Let's all join together to share the pro bono load
As a sole practitioner whose creditors decline to contribute their premises, supplies and services to assist in the "pro bono" efforts of lawyers (as advocated by Chief Justice Ronald George), I would find the proposal more attractive if the justices, judges, court clerks, bailiffs and supporting court personnel would also contribute their time, without recompense, to the obviously noble endeavor of dispensing justice to the poor. I look forward to hearing of the first such volunteer.
Allan W. Wallace
Attorneys are paying
too much for legal CDs
I read with great interest John Michael O'Connor's letter last month regarding the exorbitant cost of legal CDs. I think he is right on point. As he suggested, if we follow Jesse Jackson's approach and the 120,000 active bar members threaten to boycott any publisher who charges an unreasonable price, it would make a difference. I would feel much more comfortable if the dues I paid to the bar were used to protect attorneys from gouging and public criticism, as opposed to punishing an attorney who was cruel to his animal or to conduct sexual orientation training.
Michael B. Rainey
Give retired attorneys
a break on MCLE
Proposed new section 6.1.6 of MCLE rules and regulations would permit state and federal employees to provide pro bono services without MCLE "base touching." Thus, it appears there is a question as to the need or desirability for MCLE compliance by a limited number of attorneys. Why? Are state and federal lawyers so much more qualified than other lawyers? Absolutely not! Yet, retired attorneys are required to take boring, unnecessary MCLE courses if they wish to devote their time and skills to do pro bono work. Shouldn't the proposed new section include exemption for retired lawyers who practiced more than (choose one) 20, 30, 40 or 50 years? I for one see no distinction (and no purpose) in taking MCLE courses to permit my doing pro bono work.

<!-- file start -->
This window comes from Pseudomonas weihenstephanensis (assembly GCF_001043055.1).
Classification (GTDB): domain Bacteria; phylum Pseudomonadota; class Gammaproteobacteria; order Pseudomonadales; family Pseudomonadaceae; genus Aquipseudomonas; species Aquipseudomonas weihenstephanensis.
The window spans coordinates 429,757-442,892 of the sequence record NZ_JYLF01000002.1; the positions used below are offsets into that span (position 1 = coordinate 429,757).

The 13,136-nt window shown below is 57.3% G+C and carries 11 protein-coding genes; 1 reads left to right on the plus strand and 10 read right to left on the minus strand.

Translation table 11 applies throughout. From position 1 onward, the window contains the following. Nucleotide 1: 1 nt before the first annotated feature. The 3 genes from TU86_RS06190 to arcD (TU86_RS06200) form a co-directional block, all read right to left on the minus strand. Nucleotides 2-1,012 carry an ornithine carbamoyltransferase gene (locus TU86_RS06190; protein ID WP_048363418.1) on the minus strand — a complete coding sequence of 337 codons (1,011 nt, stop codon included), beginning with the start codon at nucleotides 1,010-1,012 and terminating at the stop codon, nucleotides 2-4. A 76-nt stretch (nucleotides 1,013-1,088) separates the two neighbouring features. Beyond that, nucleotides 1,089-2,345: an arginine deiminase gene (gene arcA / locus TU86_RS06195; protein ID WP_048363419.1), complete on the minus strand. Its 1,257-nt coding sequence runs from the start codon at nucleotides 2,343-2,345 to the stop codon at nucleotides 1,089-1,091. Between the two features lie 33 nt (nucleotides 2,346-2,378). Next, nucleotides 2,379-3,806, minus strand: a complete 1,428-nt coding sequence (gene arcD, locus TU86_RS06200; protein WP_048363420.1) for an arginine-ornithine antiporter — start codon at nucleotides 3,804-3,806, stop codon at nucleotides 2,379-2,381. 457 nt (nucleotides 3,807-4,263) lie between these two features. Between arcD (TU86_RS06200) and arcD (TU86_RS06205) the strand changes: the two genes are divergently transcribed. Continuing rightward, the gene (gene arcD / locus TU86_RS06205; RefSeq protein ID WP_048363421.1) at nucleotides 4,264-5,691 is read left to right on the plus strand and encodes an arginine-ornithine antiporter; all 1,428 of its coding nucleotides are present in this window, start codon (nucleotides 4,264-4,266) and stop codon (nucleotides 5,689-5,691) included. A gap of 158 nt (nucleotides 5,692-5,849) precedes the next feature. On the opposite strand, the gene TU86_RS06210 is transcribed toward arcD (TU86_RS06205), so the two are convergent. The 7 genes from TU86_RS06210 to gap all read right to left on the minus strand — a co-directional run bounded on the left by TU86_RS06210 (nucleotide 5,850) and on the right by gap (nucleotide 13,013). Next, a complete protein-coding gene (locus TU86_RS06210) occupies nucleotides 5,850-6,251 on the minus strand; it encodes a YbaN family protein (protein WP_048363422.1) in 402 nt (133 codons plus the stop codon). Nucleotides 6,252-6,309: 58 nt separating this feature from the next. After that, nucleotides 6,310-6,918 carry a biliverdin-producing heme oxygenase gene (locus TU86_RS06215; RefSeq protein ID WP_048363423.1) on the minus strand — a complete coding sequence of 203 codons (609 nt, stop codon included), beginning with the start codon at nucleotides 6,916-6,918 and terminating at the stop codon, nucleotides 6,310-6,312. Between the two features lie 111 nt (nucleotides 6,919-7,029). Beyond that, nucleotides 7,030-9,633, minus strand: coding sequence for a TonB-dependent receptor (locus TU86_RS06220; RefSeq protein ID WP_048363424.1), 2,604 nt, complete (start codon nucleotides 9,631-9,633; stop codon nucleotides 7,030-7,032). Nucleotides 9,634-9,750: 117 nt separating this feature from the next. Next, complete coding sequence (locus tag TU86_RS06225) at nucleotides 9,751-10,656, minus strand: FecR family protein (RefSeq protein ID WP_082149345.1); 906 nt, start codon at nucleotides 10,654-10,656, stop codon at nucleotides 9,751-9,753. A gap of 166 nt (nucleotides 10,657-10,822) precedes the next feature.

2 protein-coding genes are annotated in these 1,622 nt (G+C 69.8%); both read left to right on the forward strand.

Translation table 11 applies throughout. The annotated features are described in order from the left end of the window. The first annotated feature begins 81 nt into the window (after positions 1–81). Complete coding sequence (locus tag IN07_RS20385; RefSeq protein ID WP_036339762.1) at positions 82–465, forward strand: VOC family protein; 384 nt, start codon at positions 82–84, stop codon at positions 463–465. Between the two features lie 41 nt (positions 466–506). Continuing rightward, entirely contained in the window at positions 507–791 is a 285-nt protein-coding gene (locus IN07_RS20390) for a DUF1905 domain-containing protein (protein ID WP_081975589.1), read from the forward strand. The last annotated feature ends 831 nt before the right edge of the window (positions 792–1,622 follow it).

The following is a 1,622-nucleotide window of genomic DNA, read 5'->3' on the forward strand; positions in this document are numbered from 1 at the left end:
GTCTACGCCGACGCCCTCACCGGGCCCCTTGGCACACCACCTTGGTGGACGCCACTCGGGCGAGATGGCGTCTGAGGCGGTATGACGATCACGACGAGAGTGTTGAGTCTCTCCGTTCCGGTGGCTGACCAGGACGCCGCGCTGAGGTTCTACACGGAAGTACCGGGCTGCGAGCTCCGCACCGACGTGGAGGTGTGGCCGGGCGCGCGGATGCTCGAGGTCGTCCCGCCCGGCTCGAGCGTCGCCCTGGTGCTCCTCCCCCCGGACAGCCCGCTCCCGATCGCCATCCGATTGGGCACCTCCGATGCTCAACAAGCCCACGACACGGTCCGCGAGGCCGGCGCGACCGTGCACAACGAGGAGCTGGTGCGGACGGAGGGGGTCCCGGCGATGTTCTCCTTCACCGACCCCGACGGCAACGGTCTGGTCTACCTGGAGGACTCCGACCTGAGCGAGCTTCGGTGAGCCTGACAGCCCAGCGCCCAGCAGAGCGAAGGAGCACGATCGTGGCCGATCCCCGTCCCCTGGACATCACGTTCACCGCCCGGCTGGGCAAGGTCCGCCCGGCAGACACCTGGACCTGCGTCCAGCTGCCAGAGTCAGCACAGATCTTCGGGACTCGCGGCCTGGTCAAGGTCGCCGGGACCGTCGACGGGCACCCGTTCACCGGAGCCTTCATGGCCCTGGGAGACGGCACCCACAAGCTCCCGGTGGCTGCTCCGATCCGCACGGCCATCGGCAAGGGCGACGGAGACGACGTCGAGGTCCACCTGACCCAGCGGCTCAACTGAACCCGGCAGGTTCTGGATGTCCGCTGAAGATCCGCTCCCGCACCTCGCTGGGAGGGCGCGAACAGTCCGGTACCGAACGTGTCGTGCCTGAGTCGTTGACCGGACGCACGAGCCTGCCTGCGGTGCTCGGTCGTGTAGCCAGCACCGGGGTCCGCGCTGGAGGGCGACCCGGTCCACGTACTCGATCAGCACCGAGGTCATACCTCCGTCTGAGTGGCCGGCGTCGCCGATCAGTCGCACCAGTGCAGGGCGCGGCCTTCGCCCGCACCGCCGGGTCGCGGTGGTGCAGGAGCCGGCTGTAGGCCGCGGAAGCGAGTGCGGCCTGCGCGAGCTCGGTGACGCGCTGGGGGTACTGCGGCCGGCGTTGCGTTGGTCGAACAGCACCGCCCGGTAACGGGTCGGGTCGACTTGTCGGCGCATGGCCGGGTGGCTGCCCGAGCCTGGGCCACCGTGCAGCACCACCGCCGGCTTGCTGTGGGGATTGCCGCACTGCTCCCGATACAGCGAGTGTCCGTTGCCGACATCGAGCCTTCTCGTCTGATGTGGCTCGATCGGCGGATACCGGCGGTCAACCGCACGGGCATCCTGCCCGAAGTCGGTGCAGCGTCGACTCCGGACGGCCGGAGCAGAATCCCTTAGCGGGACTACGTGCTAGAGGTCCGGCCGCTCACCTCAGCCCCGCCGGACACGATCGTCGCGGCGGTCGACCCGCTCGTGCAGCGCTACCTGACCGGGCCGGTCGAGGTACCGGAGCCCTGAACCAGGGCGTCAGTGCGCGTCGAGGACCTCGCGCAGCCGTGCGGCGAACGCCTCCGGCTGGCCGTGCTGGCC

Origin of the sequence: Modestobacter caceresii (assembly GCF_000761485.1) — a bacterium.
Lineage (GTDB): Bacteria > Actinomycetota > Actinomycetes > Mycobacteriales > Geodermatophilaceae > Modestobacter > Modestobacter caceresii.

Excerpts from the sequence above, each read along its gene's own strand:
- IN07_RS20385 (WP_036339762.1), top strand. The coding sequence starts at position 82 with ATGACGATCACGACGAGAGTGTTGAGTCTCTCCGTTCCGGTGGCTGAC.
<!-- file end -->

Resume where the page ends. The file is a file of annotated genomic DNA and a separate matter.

Jerry S. Berk
Towery deserves thanks for bar dues decrease
By now, every California attorney has received his or her 1997 bar dues statement. With minimal fanfare, the 1996 Board of Governors decided to reduce bar dues for the first time ever. This is a great accomplishment that should be heralded. Former State Bar President Jim Towery deserves substantial recognition for this fee reduction. I was a strong supporter of the unified bar during the plebiscite campaign. Nevertheless, I recognize that financial efficiencies can be accomplished. I hope that the 1997 board will continue to search for ways to make the State Bar more efficient.
Paul S. Hokokian, President
Fresno County Bar Association
Forego -- or forgo?
Just forget it . . .
The front page headline in the December issue of the Bar Journal announces bar applicants who "forego" law school. The article is about people who "forgo" law school.
Although my old dictionary refers to forego as a variant of forgo, the variant arose because many people often confuse forgo with the transitive and intransitive verb forego, in the sense of one thing's preceding another -- a word rarely used except for a foregone conclusion.
Forgo has the Anglo Saxon root "for," indicating a neglect or refusal to do something, as in forbear, forbid, forfeit, forfend, forget, forgive, forlorn, forsake, forsooth and forswear.
The article was about people who neglected or refused to go to law school, right?
Thomas E. Anderson
We forego comment.
Who else can we offend?
I am a New York City legal secretary and first-time reader of your journal. I write to respectfully suggest an immediate self-assessment test for the person who chose the cartoon that ran in your November 1996 issue. Where is the humor in the thinly veiled denigration of women and mental health professionals? In my opinion, its measure of malice was only surpassed by the obvious ignorance of its creator.
Marie A. Colasuonno
Fort Lee, N.J.
Misfits and felons who happen to be lawyers
I have been retired from the active practice of law for the last three years and elected to go on inactive status next year. Before leaving active status, I feel compelled to comment on two matters, discipline and dues, which have disturbed me for many years.
After reading the monthly discipline summaries in the Bar Journal, it appears the bar is becoming a refuge for societal misfits and felons who also happen to be lawyers. Of the 24 suspensions and four interim suspensions listed in the November issue, approximately 90 percent should have been disbarred permanently.
For example, why should a convicted child molester or burglar be not forthwith disbarred?
The bar also seems to be engaging in the treatment of members' personal problems rather than protecting the public from incompetent lawyers. In the area of dues, it concerns me that our funds are being spent on such programs as the committee on sexual orientation.
The bar should significantly reduce dues and prioritize what functions and programs are truly necessary to insure that intelligent, reasonably competent and ethical persons are admitted and allowed to practice law.
Daniel J. Kirk
Letters to the Editor
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